# Constraint Satisfaction with Uncertainty

I'm trying to solve a problem in which the satisfaction of constraints cannot always be verified. I can find lots of papers on flexible constraint satisfaction, but that's not quite what I want. Here's an example:

P(Jim likes Cheese) = 0.8
P(Joe likes Cheese) = 0.5
P(Sam likes Cheese) = 0.2
P(Jim and Sam are friends) = 0.9
P(Jim and Joe are friends) = 0.5
P(Joe and Sam are friends) = 0.7


Charlie is talking about two cheese-liking friends. Who is he most likely talking about?

I'm currently viewing this as a constraint satisfaction problem:

[likes cheese]   [likes cheese]
|                           |
| /-------[alldiff]-------\ |
|/                         \|
[X]--------[friends]--------[Y]

?            ?             ?
|            |             |
(Sam)        (Joe)         (Jim)


Are there existing ways for dealing with this type of CSP?

Is a CSP even the right way to frame the problem?

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Can you assume anything about independence? I suppose in this example, you could have two friends that met at a cheese-sampling and that would throw the whole thing. –  Dan Garant Jun 11 '13 at 19:19
I'm not entirely sure I understand your question; perhaps my example was bad though. I want to treat a set of Predicates P as a set of constraints on the possible variables which can be substituted into those predicates. Unfortunately we can only evaluate whether a predicate holds on substitution with a limited degree of certainty. –  williamstome Jun 11 '13 at 19:22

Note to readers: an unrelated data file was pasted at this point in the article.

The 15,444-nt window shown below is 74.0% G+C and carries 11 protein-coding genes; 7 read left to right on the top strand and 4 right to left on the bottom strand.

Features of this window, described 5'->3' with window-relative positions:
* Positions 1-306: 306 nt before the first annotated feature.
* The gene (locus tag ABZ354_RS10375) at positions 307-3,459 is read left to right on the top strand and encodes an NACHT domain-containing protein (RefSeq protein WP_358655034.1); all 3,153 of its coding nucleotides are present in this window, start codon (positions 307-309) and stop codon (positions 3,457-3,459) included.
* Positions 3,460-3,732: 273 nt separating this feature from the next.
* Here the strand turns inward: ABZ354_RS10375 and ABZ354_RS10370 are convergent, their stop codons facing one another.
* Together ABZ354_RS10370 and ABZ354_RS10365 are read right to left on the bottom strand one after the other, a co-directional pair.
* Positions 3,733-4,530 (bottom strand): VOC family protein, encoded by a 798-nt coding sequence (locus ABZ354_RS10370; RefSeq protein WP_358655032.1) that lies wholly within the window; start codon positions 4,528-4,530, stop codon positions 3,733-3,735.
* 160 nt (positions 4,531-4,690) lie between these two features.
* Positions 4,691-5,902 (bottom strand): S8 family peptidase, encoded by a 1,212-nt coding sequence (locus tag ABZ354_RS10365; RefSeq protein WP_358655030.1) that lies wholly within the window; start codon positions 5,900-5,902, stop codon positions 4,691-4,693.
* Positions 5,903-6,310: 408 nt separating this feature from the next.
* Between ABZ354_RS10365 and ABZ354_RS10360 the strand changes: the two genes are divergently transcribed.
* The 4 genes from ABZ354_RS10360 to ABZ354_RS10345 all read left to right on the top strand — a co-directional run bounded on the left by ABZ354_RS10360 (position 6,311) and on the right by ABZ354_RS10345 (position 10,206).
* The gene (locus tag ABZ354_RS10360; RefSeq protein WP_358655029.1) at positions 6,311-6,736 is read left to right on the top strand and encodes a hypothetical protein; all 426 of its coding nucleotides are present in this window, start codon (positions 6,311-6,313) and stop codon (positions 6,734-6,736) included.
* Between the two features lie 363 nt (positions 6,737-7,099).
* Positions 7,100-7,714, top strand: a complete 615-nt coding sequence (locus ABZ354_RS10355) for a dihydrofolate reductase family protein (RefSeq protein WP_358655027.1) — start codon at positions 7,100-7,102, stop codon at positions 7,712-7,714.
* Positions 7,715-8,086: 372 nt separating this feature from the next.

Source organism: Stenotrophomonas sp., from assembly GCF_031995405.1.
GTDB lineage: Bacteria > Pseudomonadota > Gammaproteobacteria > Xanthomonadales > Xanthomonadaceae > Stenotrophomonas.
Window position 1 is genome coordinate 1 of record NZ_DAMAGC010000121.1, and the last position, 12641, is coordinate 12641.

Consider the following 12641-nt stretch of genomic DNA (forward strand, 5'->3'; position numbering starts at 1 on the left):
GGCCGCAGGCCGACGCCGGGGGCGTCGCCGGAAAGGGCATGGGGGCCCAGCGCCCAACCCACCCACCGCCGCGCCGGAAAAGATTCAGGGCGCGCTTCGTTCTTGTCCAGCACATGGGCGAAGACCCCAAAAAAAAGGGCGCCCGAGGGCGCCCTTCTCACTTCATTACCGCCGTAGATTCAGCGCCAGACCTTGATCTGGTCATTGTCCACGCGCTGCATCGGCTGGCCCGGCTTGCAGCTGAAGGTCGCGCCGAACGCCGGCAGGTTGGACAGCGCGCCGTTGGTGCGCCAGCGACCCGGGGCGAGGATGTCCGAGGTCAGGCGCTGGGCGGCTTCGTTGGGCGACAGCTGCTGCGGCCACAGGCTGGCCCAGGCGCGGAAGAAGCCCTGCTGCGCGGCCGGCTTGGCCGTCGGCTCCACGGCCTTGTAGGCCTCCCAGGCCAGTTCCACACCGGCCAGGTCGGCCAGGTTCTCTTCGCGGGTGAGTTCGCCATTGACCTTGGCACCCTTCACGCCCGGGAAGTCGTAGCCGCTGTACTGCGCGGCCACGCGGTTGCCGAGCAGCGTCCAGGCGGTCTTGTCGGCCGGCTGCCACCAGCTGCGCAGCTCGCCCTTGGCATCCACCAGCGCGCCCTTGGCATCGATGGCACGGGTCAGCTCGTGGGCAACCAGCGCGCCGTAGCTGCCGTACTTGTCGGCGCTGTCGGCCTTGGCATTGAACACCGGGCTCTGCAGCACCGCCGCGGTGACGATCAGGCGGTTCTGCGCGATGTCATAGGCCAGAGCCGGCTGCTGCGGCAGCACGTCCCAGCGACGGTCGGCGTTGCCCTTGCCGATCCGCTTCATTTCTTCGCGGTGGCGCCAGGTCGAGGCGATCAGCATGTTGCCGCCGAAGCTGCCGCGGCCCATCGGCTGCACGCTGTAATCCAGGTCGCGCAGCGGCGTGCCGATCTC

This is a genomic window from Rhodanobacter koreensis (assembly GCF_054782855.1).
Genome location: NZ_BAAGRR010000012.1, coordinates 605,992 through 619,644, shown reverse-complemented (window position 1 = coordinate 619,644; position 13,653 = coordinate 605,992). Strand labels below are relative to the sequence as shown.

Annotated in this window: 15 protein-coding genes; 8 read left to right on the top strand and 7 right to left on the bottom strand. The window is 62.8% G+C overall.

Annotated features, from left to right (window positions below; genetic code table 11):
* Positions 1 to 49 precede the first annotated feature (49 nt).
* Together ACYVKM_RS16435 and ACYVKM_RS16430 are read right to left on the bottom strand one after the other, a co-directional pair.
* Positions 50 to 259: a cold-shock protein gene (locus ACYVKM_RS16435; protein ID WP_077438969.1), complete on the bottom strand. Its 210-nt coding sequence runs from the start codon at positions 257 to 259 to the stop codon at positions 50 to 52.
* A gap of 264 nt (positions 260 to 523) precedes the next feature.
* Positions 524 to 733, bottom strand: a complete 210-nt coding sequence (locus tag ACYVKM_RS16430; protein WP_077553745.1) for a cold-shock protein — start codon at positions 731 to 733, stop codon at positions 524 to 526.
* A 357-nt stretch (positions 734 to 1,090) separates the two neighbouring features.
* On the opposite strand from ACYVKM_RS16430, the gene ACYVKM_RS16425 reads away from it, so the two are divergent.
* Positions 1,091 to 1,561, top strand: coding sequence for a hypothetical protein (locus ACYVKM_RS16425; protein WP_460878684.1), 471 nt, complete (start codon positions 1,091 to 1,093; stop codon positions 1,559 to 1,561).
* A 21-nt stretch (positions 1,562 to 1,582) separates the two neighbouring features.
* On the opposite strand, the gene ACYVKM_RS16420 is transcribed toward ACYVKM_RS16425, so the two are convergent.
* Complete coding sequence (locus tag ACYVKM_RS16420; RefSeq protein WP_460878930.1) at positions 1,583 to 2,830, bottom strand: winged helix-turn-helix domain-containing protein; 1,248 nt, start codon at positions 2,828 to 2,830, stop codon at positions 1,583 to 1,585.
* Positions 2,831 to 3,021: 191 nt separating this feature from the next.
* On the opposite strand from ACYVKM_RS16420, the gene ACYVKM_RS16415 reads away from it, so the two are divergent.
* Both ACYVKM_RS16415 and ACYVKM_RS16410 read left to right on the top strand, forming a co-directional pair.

For a propositional model (where each variable has a distinct name), you should have a look at probabilistic graphical models (in particular Markov networks). They are very closely related to SAT and CSP, since they are basically a generalization, but still fall into the same complexity class #P.

If you are interested in concise, first order representation of these models, you should look into statistical relational learning or first order probabilistic models (synonyms). Here, the model is expressed in a "lifted" form. E.g. possibly probabilistic constraints of the following form, using variables ranging over some object domain:

on(?x,?y) => largerThan(?y,?x)


Inferences with these models that do not rely on generating the ground model are done in the field of lifted probabilistic inference.

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I've accepted that CSPs are not the right way to solve my problem, but in the end I decided that graphical models in general were not the appropriate solution, especially because I am not trying to perform inference, but rather unification/reference resolution. I'm accepting this answer because even though it wasn't the solution to my problem, that was a result of my problem being framed in the wrong light, and this answer was the most informative. My problems continue here!: stackoverflow.com/questions/17090385/… –  williamstome Jun 13 '13 at 15:02